ssl certificate toolbox studios

Is This Site Really Who It Says?

If you’ve used a web browser, you’ve almost certainly seen sites that display a lock icon in the address bar. It indicates the site has an SSL Server Certificate installed making it more secure than sites without one, but what does icon actually mean?


A website with an SSL Server Certificate installed creates an encrypted connection between the website’s server and the user’s browser.  It prevents someone else from being able to intercept the traffic and read what is sent from and to the server and user (technically the traffic can be captured, but being encrypted it is unreadable).

Anytime you are providing confidential information on a website form (login credentials, credit card information, personal information, etc.), the page you are on should show the lock icon. If it does not, your information could be exposed.

But is your information secure just because the browser shows a lock icon?  While no one should be able to intercept your communications, how do you know who owns the website with which you are securely communicating?

Setting up a website is a pretty simple process, and there is little preventing someone else from creating a website that “spoofs” another website, which means it mimics the appearance of the target site (it can be a very simple process). The fake site owner can even purchase an SSL Server Certificate so visiting users will see a lock icon in their browser.

There are several options available when a site owner adds an SSL Server Certificate. All provide encryption. Certificates with Organizational Validation (OV) provide arguably the most important feature of SSL Server Certificates. In order to be issued, the Certificate Authority (CA) who issues certificates has to verify the organization requesting the certificate is actually who they claim to represent and that they own the domain for which the certificate is being issued. The certificate issued and installed on the server includes an embedded key from the CA who is vouching for the authenticity of the site. Your browser is set up to recognize and trust hundreds of these CAs, and if the browser validates the site and server keys match the certificate, the lock icon will be displayed.

As a website user, you can view the site’s certificate details which, if it has OV, would include the owner of the site. Some SSL Server Certificates have an option that displays (on most browsers) the name of the site owner within the address bar and is often highlighted with a green background or text color.


Unfortunately, browsers don’t always make it easy to view the certificate details. Below are basic instructions to see more information of a site’s SSL Server Certificate. Note that there can be major differences for these instructions depending on the browser version you’re using. So, if these instructions don’t work, internet search for ‘view ssl certificate in ____’ with the name of the browser you are using.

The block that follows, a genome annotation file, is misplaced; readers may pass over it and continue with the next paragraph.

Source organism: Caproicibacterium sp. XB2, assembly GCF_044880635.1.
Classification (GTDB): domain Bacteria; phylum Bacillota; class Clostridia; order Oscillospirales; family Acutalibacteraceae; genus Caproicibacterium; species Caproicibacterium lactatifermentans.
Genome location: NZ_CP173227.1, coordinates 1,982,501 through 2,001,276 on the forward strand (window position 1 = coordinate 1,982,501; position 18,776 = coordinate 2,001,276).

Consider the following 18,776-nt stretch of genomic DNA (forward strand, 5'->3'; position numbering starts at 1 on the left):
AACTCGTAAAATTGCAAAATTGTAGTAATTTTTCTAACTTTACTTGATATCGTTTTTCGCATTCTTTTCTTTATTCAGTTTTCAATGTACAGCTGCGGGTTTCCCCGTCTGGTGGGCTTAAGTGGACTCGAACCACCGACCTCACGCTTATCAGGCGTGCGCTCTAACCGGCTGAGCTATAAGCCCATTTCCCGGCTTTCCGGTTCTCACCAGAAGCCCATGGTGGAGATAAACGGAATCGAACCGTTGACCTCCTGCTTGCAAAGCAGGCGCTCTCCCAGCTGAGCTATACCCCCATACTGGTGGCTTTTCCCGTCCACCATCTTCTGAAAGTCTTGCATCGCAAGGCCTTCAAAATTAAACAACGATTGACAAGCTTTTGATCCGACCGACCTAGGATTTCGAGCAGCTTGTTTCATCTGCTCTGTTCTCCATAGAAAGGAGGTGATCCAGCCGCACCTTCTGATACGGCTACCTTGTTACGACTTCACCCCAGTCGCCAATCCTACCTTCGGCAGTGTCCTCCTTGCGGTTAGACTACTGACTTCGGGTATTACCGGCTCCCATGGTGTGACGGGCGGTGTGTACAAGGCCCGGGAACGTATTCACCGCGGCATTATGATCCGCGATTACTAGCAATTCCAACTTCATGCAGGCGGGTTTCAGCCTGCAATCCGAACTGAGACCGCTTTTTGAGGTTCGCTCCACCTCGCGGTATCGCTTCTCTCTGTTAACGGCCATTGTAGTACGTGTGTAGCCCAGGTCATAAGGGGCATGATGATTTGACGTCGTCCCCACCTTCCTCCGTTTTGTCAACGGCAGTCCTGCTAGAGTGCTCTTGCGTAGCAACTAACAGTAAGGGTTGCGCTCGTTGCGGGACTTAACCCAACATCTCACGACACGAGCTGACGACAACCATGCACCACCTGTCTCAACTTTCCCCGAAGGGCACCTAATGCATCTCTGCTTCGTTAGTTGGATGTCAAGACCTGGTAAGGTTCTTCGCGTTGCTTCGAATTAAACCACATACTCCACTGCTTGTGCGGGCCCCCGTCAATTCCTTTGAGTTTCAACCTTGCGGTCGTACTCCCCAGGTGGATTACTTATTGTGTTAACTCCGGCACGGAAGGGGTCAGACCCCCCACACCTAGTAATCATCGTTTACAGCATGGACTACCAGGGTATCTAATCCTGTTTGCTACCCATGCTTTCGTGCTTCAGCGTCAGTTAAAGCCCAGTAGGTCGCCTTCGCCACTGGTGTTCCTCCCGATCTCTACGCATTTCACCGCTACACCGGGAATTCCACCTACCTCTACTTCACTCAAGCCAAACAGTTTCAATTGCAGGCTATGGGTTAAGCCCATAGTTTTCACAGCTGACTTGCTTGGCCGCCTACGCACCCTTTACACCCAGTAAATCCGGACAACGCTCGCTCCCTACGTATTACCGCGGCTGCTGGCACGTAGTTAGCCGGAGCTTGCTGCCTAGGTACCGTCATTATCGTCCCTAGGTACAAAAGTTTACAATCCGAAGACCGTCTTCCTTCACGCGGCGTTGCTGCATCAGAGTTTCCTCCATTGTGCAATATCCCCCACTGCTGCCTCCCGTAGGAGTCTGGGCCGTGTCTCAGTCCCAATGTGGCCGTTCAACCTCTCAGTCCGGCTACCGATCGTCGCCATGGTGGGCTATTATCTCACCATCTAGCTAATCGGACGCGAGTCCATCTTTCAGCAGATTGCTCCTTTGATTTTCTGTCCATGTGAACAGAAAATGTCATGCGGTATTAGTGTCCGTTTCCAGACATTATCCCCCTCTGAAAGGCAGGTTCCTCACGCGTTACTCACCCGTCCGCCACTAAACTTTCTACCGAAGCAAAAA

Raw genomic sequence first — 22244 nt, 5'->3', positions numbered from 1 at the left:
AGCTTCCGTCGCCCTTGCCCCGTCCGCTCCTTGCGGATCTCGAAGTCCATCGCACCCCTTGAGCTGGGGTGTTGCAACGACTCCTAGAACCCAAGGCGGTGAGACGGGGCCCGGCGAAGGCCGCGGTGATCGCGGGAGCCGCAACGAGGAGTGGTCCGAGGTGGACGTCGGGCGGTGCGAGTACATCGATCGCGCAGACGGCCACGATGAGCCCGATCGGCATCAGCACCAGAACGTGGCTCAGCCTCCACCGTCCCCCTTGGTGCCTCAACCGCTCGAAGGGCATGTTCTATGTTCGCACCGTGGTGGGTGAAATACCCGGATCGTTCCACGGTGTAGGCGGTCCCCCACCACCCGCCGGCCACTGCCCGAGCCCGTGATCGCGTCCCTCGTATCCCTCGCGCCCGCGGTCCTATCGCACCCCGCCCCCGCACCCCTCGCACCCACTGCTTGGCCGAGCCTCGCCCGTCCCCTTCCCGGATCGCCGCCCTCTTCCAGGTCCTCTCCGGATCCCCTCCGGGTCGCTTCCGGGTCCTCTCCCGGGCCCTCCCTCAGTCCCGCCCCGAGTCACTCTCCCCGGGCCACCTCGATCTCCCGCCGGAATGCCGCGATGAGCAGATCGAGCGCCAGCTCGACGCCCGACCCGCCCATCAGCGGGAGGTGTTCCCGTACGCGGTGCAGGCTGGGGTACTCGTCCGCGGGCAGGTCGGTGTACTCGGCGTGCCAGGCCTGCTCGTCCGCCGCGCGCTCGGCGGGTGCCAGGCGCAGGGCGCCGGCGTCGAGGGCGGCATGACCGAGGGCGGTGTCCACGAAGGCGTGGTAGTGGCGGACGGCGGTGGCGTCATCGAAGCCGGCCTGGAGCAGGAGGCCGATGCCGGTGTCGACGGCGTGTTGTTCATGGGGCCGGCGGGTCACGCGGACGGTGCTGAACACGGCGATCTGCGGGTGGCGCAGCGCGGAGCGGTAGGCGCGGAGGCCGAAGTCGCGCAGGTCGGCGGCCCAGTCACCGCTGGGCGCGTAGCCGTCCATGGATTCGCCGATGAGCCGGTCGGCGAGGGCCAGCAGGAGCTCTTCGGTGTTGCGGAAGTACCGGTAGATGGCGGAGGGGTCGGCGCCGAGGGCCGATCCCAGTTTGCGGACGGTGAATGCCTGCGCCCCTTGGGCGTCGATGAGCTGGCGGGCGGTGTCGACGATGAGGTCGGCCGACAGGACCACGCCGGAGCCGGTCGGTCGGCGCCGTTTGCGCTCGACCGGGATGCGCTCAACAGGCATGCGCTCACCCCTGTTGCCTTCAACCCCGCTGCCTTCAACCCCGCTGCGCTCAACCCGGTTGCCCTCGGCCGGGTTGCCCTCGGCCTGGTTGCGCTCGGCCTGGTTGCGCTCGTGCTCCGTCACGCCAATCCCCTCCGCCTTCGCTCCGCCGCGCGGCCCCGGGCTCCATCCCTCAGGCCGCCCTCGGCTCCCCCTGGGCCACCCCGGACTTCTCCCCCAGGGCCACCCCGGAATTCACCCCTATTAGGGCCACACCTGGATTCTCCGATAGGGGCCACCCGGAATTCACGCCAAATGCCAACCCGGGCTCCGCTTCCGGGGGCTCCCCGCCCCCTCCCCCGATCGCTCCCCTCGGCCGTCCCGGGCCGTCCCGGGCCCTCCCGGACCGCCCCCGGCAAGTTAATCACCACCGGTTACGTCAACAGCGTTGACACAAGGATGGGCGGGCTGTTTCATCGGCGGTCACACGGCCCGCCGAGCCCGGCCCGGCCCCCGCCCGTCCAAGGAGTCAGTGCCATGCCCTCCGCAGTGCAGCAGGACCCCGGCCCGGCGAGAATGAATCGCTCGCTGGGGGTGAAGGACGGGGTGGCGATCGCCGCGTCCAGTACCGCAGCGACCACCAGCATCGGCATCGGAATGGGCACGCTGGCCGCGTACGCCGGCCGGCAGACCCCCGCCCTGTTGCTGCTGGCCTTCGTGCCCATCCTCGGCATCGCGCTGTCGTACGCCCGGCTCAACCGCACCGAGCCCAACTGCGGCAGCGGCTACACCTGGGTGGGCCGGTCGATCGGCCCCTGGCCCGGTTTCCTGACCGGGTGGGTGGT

[panel title=”Google Chrome”]
Go to the Three Dots Menu -> More Tools -> Developer Tools.
Click on the Security Tab.
This will give you a Security Overview with a View Certificate Button.[/panel]
[panel title=”Firefox”]
Click the padlock icon in the address bar.
From the panel that displays, select the first item that should show secure connection.
That displays the ownership information for the certificate and site.[/panel]
[panel title=”Microsoft Edge”]
Click on the padlock icon in the address bar.
Should show a panel that displays message that your connection is encrypted, and just above if the certificate is OV or better the name and address of the owner.[/panel]
[panel title=”Safari (Mac)”]
Click on the padlock icon in the address bar.
Should show a panel that displays an encrypted connection is being used, including if the certificate is OV or better the name and address of the owner.[/panel]
[panel title=”Safari (iOS – iPhone/iPad)”]
While you will be warned if the site’s SSL Server Certificate is not valid, there currently is not a way to display more information about site’s certificate within Safari on these devices. Hopefully that will change in the future.[/panel]

To test some of the differences in certificate, our blog site and our primary site use two different types of SSL Server Certificates. The blog site is a basic DV style certificate, while our main site has an EV (an upgrade version of an OV certificate with extended validation). When you view information on both sites you should discover the main site provides more information about the owner of the site then the blog.

So to be sure the website you are visiting is secure, view it’s certificate information to verify it’s really owned and operated by who you think it should be.


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